COMMON SIZED PERCENTAGES Definition

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COMMON SIZED PERCENTAGES are financial statements in which each item is expressed as a percentage of a major financial statement component. In the Income Statement, each "Common Size %" is the field amount expressed as a percent of "Net Revenues." In the Balance Sheet, each "Common Size %" is the amount in the category as a percent of Total Assets. Common sized financial statements can be used to: a. identify key structural changes in a company's financial data over a period of time; b. more easily compare the financial data of firms that vary significantly in size; and, c. compare a company's financial data to industry norms.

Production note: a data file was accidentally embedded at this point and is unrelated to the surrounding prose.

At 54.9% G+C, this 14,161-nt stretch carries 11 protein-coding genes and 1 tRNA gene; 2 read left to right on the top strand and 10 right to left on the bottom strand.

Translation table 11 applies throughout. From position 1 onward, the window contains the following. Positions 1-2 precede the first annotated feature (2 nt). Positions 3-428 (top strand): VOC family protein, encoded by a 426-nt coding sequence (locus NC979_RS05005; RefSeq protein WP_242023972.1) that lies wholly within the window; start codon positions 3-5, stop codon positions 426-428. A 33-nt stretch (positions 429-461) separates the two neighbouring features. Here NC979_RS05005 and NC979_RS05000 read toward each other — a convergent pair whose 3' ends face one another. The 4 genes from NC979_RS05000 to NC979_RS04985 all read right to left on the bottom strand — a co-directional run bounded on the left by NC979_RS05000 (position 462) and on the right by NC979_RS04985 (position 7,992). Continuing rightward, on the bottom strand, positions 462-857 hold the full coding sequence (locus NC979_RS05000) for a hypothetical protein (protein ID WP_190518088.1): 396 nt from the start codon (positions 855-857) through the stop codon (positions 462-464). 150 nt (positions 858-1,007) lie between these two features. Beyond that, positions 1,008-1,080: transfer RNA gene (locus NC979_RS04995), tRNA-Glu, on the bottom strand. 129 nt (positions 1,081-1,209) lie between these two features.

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CREDIT RECORD (CR) is an entry in a double-entry bookkeeping system recording an increase in a liability; an owners equity item or revenue; or a decrease in an asset or an expense. Credit entries are conventionally made on the right-hand side of T accounts.

OPEN MARKET OPERATIONS is the purchases and sales of gov­ernment and certain other securities in the open market by the New York Federal Reserve Bank as directed by the Federal Reserve in order to influence the volume of money and credit in the economy. Purchases inject reserves into the depository system and foster expansion in money and credit; sales have the opposite effect. Open market operations are the Federal Reserve's most impor­tant and most flexible monetary policy tool. They are used to promote higher or lower growth in money and credit, and to offset undesirable changes in the reserve positions of depository institutions stemming from movements in currency, float, Treasury deposits and other factors.

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